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Ask a Winemaker: Chuck Wagner

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What do you wonder about winemaking? Do you have something you've always wanted to ask a winemaker? Any burning questions that come about while you're enjoying a good bottle of wine? Let Round Pond ask the Napa Valley's most decorated winemakers your most challenging (and fun) questions...

We've selected six different winemakers from throughout the Napa Valley to answer our most provocative query: What is your winemaking "Secret Sauce"? and we love hearing all the different techniques! Check out other interviews in the Ask a Winemaker series: Honig Winery's Kristin Belair & our very own Muiris Griffin.

Third in our series: Caymus Vineyard's winemaker, Chuck Wagner:

Q

WHAT DOES A TYPICAL SATURDAY LOOK LIKE FOR YOU?

A

Saturday is a workday, and I am usually checking whatever progress is made during the week in the vineyard. The last couple of years, I'm looking both here in Rutherford, in Napa, and more intently at the vineyards in Suisun Valley, where we are building a new winery. The winery offices are shut at that time, so it’s my opportunity to get out there.



Q

WHAT IS THE BIGGEST LESSON YOU'VE LEARNED DURING YOUR WINEMAKING CAREER?

A

You know, I’m going to give you some pretty “typical” answers here, sorry about that! (laughs). I’ve learned through the years, with the cycles of Mother Nature and the climate, about not being so determined to find an answer and being more settled that things will turn out in the end. We just have to wait and see what occurs. 



Q

WE ALL HAVE THINGS WE DON’T LOVE ABOUT OUR JOBS. WHAT PART OF YOUR JOB DO YOU DREAD, OR LEAST LIKE TO DO?

A

What we’re doing right now! (laughs) No, probably if we make a new hire for an employee, and I can see that it’s not a good fit, that’s very difficult. I’d like to think that everyone who joins us can stay for a long time and it’s upsetting to realize that may not be the best path -- I hate thethought of disrupting their lifestyle.

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Q

IF YOU COULD SHARE A GREAT BOTTLE OF WINE WITH ANY THREE PEOPLE, WHO WOULD THEY BE?

A

My parents, who asked me to start Caymus Vineyards with them when I was 19. They lived long lives and are no longer with us - the two of them would be more than enough.

 



Q

THEN, WHAT IS THE “GREAT” BOTTLE YOU WOULD SHARE?

A

I think the Caymus Special Selection Cabernet 1990 is a pretty interesting wine right now. That would be the one.



Q

IS THERE A PARTICULAR MOMENT THAT MADE YOU WANT TO BE A WINEMAKER? WAS THERE MAYBE A MENTOR THAT INSPIRED YOU?

A

Well, probably the moment would be making wine with my father and his enthusiasm with serving that wine at the table. That would probably be the moment. We were farmers through thick and thin. I’ve got to give it to my folks for hanging in there. I grew up on this Rutherford property, which is 73 acres, and our primary crop was prunes. Then we also grew grapes, walnuts and cereal grains.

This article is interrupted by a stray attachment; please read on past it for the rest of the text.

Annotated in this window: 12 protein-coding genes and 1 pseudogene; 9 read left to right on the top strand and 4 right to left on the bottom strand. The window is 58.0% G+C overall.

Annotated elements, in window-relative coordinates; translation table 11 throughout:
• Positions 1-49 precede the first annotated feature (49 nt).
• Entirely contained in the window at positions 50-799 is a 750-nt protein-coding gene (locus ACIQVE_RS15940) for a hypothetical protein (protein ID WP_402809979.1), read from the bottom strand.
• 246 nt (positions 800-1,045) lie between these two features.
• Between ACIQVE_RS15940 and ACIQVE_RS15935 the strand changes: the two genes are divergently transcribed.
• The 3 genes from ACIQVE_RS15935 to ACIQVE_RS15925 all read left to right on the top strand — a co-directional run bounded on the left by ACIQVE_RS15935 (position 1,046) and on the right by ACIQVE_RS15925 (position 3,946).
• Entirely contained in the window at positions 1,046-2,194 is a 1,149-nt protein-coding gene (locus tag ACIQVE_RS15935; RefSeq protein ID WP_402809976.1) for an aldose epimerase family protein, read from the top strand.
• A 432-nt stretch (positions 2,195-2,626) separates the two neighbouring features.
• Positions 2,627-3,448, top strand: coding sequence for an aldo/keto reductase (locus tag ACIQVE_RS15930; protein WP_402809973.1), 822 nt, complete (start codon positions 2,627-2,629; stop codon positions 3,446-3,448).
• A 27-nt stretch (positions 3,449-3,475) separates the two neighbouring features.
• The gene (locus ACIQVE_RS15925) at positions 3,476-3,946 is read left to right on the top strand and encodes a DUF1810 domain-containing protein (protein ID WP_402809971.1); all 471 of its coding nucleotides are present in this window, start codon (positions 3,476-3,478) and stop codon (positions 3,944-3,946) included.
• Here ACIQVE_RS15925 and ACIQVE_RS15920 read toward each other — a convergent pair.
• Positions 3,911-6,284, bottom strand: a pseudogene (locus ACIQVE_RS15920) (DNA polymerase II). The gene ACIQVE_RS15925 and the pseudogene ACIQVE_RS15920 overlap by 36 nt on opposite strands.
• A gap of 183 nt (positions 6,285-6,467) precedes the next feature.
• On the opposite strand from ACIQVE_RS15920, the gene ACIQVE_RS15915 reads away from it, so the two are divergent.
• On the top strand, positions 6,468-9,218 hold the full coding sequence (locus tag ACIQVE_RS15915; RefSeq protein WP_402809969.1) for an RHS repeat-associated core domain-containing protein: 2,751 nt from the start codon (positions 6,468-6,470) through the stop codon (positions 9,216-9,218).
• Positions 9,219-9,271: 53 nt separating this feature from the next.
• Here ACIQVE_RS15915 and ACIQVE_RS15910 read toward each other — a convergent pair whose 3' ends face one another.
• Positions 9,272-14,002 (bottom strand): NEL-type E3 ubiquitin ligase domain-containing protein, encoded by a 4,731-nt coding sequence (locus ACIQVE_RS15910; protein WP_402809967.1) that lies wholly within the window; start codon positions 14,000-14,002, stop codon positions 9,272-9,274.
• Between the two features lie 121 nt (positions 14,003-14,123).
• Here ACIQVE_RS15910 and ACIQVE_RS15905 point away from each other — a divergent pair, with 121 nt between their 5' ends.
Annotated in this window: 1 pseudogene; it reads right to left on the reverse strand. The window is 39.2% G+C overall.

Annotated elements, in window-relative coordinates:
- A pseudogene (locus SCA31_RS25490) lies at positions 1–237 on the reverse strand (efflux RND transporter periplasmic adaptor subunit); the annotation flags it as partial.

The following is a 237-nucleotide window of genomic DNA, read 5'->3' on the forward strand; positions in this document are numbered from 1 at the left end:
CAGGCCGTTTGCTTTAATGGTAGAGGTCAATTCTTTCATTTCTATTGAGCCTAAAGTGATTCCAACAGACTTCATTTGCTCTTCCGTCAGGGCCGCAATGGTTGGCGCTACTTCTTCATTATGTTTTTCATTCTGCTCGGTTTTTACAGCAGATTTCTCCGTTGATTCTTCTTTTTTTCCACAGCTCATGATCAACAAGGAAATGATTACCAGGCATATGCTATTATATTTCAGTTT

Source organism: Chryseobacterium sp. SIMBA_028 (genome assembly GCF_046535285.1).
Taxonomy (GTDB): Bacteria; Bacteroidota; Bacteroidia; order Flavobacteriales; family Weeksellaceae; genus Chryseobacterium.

Q

IF NOT WINE, WHAT WOULD YOU DRINK ON A FRIDAY NIGHT?

A

You know, if it’s not wine, I’m a water-drinker. I also like a bit of tequila.



Q

WHAT IS THE MOST PURCHASED ITEM ON YOUR DEBIT CARD?

A

Dinners, definitely! Second would be gifts.



Q

WHEN YOU DROVE INTO WORK TODAY, WHAT MUSIC WERE YOU LISTENING TO?

A

I walked to work today and listened to the birds singing in the oak trees.



Q

DO YOU HAVE ANY GUILTY PLEASURES?

A

None! How about this: I have pleasures, but I don’t feel like they’re guilty. Probably relaxing, eating some double or triple cream cheese, a glass of wine and some sausage a friend of mine makes.

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Q

DO YOU HAVE ANY SECRET TALENTS? WHAT IS SOMETHING THAT NOT MANY PEOPLE KNOW ABOUT YOU?

A

I'm a good winery and vineyard guy. I’m a fast pruner and an excellent tractor operator, and I can fix leaks in barrels!



Q

WHAT IS YOUR MOST OVERUSED WINE DESCRIPTOR?

A

“Texture.” It has to do with trying to explain the goodness of tannins. If grapes are grown properly, tannins are not bitter – in fact, they’re the most enjoyable component of a red wine. They’re “chocolate,” “cocoa,” “granular,” “sweet-like.” That’s what I call texture.



Q

AND FINALLY, WHAT IS YOUR FAVORITE WINEMAKING OR WINEGROWING TECHNIQUE (WHAT’S YOUR SECRET SAUCE)?

A

An indication of high-quality red grapes is that they have so little juice that we have difficulty crushing them at the winery. This is pure essence – concentrated – and is a result of the skins of ripe grapes. I personally don’t think the juice of grapes is important. The extract, the tannins, it’s all included with the skins.

 

Feed by Round Pond

Written by Feed by Round Pond

The Feed by Round Pond is a collective voice of the staff that embodies the ethos of all we do--from making wine to making artisanal food products to just plain having fun--here at Round Pond.

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